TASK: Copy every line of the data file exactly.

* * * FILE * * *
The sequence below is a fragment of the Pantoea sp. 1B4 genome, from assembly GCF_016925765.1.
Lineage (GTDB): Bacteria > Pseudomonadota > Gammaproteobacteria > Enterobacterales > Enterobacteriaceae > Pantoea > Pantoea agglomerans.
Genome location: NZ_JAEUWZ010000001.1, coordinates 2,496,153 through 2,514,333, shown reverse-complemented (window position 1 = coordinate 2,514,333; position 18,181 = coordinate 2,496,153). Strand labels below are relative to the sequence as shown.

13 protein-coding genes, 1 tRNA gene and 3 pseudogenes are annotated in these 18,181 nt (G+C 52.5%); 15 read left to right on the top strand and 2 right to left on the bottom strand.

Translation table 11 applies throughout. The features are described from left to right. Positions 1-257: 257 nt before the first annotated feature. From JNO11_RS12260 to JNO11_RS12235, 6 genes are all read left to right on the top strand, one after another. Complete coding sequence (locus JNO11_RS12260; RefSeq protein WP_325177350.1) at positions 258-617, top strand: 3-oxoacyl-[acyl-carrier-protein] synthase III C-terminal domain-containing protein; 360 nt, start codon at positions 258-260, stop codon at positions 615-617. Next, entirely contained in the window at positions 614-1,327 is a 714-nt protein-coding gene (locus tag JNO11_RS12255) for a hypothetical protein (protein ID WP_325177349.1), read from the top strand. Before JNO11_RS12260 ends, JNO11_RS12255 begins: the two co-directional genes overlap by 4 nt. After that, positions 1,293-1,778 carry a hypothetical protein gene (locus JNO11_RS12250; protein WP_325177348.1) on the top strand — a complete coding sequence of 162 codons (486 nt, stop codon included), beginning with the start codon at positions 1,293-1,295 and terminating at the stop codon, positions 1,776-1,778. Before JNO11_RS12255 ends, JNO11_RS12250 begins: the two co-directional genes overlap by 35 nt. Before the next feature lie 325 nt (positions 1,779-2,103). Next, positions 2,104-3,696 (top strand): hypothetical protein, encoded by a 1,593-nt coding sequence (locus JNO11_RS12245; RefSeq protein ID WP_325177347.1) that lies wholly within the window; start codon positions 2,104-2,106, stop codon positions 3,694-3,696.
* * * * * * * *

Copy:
The sequence below is a fragment of the Pantoea sp. 1B4 genome, from assembly GCF_016925765.1.
Lineage (GTDB): Bacteria > Pseudomonadota > Gammaproteobacteria > Enterobacterales > Enterobacteriaceae > Pantoea > Pantoea agglomerans.
Genome location: NZ_JAEUWZ010000001.1, coordinates 2,496,153 through 2,514,333, shown reverse-complemented (window position 1 = coordinate 2,514,333; position 18,181 = coordinate 2,496,153). Strand labels below are relative to the sequence as shown.

13 protein-coding genes, 1 tRNA gene and 3 pseudogenes are annotated in these 18,181 nt (G+C 52.5%); 15 read left to right on the top strand and 2 right to left on the bottom strand.

Translation table 11 applies throughout. The features are described from left to right. Positions 1-257: 257 nt before the first annotated feature. From JNO11_RS12260 to JNO11_RS12235, 6 genes are all read left to right on the top strand, one after another. Complete coding sequence (locus JNO11_RS12260; RefSeq protein WP_325177350.1) at positions 258-617, top strand: 3-oxoacyl-[acyl-carrier-protein] synthase III C-terminal domain-containing protein; 360 nt, start codon at positions 258-260, stop codon at positions 615-617. Next, entirely contained in the window at positions 614-1,327 is a 714-nt protein-coding gene (locus tag JNO11_RS12255) for a hypothetical protein (protein ID WP_325177349.1), read from the top strand. Before JNO11_RS12260 ends, JNO11_RS12255 begins: the two co-directional genes overlap by 4 nt. After that, positions 1,293-1,778 carry a hypothetical protein gene (locus JNO11_RS12250; protein WP_325177348.1) on the top strand — a complete coding sequence of 162 codons (486 nt, stop codon included), beginning with the start codon at positions 1,293-1,295 and terminating at the stop codon, positions 1,776-1,778. Before JNO11_RS12255 ends, JNO11_RS12250 begins: the two co-directional genes overlap by 35 nt. Before the next feature lie 325 nt (positions 1,779-2,103). Next, positions 2,104-3,696 (top strand): hypothetical protein, encoded by a 1,593-nt coding sequence (locus JNO11_RS12245; RefSeq protein ID WP_325177347.1) that lies wholly within the window; start codon positions 2,104-2,106, stop codon positions 3,694-3,696.